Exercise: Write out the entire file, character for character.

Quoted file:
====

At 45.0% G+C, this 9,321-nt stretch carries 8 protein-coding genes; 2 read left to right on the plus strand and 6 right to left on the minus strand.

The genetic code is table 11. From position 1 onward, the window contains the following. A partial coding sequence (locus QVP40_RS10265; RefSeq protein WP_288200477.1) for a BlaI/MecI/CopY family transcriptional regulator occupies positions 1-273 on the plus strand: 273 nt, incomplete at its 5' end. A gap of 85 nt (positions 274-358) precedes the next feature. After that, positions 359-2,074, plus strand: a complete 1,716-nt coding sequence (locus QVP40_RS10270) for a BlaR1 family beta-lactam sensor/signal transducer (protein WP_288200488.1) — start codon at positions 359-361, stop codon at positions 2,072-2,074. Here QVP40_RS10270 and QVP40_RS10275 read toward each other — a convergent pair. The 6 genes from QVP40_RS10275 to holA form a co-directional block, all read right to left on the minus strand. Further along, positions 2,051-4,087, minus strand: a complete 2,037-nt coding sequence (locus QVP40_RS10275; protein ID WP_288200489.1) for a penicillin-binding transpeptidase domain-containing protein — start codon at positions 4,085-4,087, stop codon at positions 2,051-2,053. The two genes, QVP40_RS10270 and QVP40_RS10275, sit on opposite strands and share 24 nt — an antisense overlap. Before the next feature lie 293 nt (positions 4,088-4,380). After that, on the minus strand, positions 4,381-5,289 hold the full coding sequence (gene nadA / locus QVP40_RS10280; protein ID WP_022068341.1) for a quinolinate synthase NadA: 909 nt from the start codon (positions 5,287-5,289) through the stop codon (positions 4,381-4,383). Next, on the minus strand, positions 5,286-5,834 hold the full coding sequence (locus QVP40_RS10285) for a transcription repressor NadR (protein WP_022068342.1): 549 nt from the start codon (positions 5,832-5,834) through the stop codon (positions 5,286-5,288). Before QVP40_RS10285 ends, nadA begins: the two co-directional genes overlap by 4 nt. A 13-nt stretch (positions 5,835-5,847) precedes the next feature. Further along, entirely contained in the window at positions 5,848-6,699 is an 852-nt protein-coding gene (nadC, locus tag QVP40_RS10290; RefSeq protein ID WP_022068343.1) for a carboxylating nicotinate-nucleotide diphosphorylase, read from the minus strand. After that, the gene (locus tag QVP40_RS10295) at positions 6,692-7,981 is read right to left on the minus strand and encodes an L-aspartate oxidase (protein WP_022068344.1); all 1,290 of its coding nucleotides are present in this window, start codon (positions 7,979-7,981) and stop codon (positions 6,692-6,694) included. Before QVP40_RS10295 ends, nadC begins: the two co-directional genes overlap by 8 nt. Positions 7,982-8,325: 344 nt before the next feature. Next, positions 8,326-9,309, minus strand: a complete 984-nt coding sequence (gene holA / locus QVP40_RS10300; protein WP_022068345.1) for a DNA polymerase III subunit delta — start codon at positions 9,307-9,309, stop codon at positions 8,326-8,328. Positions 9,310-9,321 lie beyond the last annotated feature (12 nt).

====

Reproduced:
At 45.0% G+C, this 9,321-nt stretch carries 8 protein-coding genes; 2 read left to right on the plus strand and 6 right to left on the minus strand.

The genetic code is table 11. From position 1 onward, the window contains the following. A partial coding sequence (locus QVP40_RS10265; RefSeq protein WP_288200477.1) for a BlaI/MecI/CopY family transcriptional regulator occupies positions 1-273 on the plus strand: 273 nt, incomplete at its 5' end. A gap of 85 nt (positions 274-358) precedes the next feature. After that, positions 359-2,074, plus strand: a complete 1,716-nt coding sequence (locus QVP40_RS10270) for a BlaR1 family beta-lactam sensor/signal transducer (protein WP_288200488.1) — start codon at positions 359-361, stop codon at positions 2,072-2,074. Here QVP40_RS10270 and QVP40_RS10275 read toward each other — a convergent pair. The 6 genes from QVP40_RS10275 to holA form a co-directional block, all read right to left on the minus strand. Further along, positions 2,051-4,087, minus strand: a complete 2,037-nt coding sequence (locus QVP40_RS10275; protein ID WP_288200489.1) for a penicillin-binding transpeptidase domain-containing protein — start codon at positions 4,085-4,087, stop codon at positions 2,051-2,053. The two genes, QVP40_RS10270 and QVP40_RS10275, sit on opposite strands and share 24 nt — an antisense overlap. Before the next feature lie 293 nt (positions 4,088-4,380). After that, on the minus strand, positions 4,381-5,289 hold the full coding sequence (gene nadA / locus QVP40_RS10280; protein ID WP_022068341.1) for a quinolinate synthase NadA: 909 nt from the start codon (positions 5,287-5,289) through the stop codon (positions 4,381-4,383). Next, on the minus strand, positions 5,286-5,834 hold the full coding sequence (locus QVP40_RS10285) for a transcription repressor NadR (protein WP_022068342.1): 549 nt from the start codon (positions 5,832-5,834) through the stop codon (positions 5,286-5,288). Before QVP40_RS10285 ends, nadA begins: the two co-directional genes overlap by 4 nt. A 13-nt stretch (positions 5,835-5,847) precedes the next feature. Further along, entirely contained in the window at positions 5,848-6,699 is an 852-nt protein-coding gene (nadC, locus tag QVP40_RS10290; RefSeq protein ID WP_022068343.1) for a carboxylating nicotinate-nucleotide diphosphorylase, read from the minus strand. After that, the gene (locus tag QVP40_RS10295) at positions 6,692-7,981 is read right to left on the minus strand and encodes an L-aspartate oxidase (protein WP_022068344.1); all 1,290 of its coding nucleotides are present in this window, start codon (positions 7,979-7,981) and stop codon (positions 6,692-6,694) included. Before QVP40_RS10295 ends, nadC begins: the two co-directional genes overlap by 8 nt. Positions 7,982-8,325: 344 nt before the next feature. Next, positions 8,326-9,309, minus strand: a complete 984-nt coding sequence (gene holA / locus QVP40_RS10300; protein WP_022068345.1) for a DNA polymerase III subunit delta — start codon at positions 9,307-9,309, stop codon at positions 8,326-8,328. Positions 9,310-9,321 lie beyond the last annotated feature (12 nt).